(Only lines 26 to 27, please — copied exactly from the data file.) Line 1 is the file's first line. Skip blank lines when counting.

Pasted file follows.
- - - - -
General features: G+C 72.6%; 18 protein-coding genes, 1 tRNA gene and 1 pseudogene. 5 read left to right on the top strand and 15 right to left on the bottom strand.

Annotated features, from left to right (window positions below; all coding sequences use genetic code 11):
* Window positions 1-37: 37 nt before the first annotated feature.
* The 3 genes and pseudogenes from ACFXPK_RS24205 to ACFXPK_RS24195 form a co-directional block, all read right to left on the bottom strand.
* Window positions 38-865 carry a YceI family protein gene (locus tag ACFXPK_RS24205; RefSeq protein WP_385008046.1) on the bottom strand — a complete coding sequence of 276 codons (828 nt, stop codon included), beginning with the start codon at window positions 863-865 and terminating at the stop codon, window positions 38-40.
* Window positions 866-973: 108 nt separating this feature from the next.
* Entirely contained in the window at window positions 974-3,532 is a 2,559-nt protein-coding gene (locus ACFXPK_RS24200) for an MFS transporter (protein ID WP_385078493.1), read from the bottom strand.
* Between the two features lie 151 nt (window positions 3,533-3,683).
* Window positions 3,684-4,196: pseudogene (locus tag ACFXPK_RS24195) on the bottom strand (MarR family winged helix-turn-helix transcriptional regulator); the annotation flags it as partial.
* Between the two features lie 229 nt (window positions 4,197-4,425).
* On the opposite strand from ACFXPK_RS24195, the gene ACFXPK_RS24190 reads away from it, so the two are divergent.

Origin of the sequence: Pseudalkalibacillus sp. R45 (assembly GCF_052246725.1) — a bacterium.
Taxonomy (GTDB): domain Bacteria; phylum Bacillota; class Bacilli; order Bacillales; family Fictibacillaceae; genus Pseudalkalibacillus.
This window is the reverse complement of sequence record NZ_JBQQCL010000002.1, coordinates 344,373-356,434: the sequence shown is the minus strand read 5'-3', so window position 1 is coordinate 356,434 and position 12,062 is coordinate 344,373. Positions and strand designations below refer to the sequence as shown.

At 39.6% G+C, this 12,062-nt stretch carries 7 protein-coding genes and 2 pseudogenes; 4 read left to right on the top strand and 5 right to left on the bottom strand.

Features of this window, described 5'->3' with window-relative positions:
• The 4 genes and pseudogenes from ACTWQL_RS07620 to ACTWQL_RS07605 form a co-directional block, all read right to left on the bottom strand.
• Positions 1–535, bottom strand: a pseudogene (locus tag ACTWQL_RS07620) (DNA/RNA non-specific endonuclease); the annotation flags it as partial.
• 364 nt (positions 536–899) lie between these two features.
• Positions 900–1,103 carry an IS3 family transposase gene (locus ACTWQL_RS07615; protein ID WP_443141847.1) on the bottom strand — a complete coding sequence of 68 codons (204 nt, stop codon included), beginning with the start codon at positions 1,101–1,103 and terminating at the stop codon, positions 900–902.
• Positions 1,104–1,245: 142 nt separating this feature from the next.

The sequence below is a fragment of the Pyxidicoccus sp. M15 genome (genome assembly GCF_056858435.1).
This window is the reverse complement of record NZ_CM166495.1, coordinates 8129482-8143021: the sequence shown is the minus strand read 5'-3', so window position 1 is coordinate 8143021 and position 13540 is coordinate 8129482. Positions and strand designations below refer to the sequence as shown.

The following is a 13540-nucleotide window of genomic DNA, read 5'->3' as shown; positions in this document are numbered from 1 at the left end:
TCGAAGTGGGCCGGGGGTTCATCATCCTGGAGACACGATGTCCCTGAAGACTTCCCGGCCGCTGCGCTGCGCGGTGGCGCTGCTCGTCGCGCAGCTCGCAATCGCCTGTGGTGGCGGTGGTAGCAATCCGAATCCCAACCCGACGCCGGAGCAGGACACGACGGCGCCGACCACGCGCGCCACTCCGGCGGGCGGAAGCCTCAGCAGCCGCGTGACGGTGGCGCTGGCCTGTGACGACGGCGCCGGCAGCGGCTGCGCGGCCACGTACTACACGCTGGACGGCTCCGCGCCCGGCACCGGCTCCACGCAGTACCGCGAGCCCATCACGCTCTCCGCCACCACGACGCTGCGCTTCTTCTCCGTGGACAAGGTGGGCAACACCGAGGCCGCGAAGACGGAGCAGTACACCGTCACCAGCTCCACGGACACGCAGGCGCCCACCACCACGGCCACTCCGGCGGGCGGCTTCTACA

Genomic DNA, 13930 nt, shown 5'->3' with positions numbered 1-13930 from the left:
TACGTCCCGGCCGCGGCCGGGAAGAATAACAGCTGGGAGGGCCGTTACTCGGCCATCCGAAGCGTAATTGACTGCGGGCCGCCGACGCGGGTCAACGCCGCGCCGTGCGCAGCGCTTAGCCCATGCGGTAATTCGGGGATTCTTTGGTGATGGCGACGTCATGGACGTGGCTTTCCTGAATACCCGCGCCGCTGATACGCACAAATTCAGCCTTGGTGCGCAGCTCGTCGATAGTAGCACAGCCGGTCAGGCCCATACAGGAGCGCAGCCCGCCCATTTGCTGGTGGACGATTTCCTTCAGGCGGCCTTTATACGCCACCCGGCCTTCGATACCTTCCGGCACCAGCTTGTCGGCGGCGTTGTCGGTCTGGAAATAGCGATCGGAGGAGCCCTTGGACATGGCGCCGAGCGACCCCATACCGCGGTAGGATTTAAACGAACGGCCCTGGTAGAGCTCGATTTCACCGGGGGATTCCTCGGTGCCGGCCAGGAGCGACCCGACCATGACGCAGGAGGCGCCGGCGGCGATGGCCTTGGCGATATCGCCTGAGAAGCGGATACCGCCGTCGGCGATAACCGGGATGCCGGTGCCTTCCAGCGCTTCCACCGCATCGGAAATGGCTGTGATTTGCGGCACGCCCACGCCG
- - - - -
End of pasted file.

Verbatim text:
Genomic DNA, 13930 nt, shown 5'->3' with positions numbered 1-13930 from the left:
TACGTCCCGGCCGCGGCCGGGAAGAATAACAGCTGGGAGGGCCGTTACTCGGCCATCCGAAGCGTAATTGACTGCGGGCCGCCGACGCGGGTCAACGCCGCGCCGTGCGCAGCGCTTAGCCCATGCGGTAATTCGGGGATTCTTTGGTGATGGCGACGTCATGGACGTGGCTTTCCTGAATACCCGCGCCGCTGATACGCACAAATTCAGCCTTGGTGCGCAGCTCGTCGATAGTAGCACAGCCGGTCAGGCCCATACAGGAGCGCAGCCCGCCCATTTGCTGGTGGACGATTTCCTTCAGGCGGCCTTTATACGCCACCCGGCCTTCGATACCTTCCGGCACCAGCTTGTCGGCGGCGTTGTCGGTCTGGAAATAGCGATCGGAGGAGCCCTTGGACATGGCGCCGAGCGACCCCATACCGCGGTAGGATTTAAACGAACGGCCCTGGTAGAGCTCGATTTCACCGGGGGATTCCTCGGTGCCGGCCAGGAGCGACCCGACCATGACGCAGGAGGCGCCGGCGGCGATGGCCTTGGCGATATCGCCTGAGAAGCGGATACCGCCGTCGGCGATAACCGGGATGCCGGTGCCTTCCAGCGCTTCCACCGCATCGGAAATGGCTGTGATTTGCGGCACGCCCACGCCG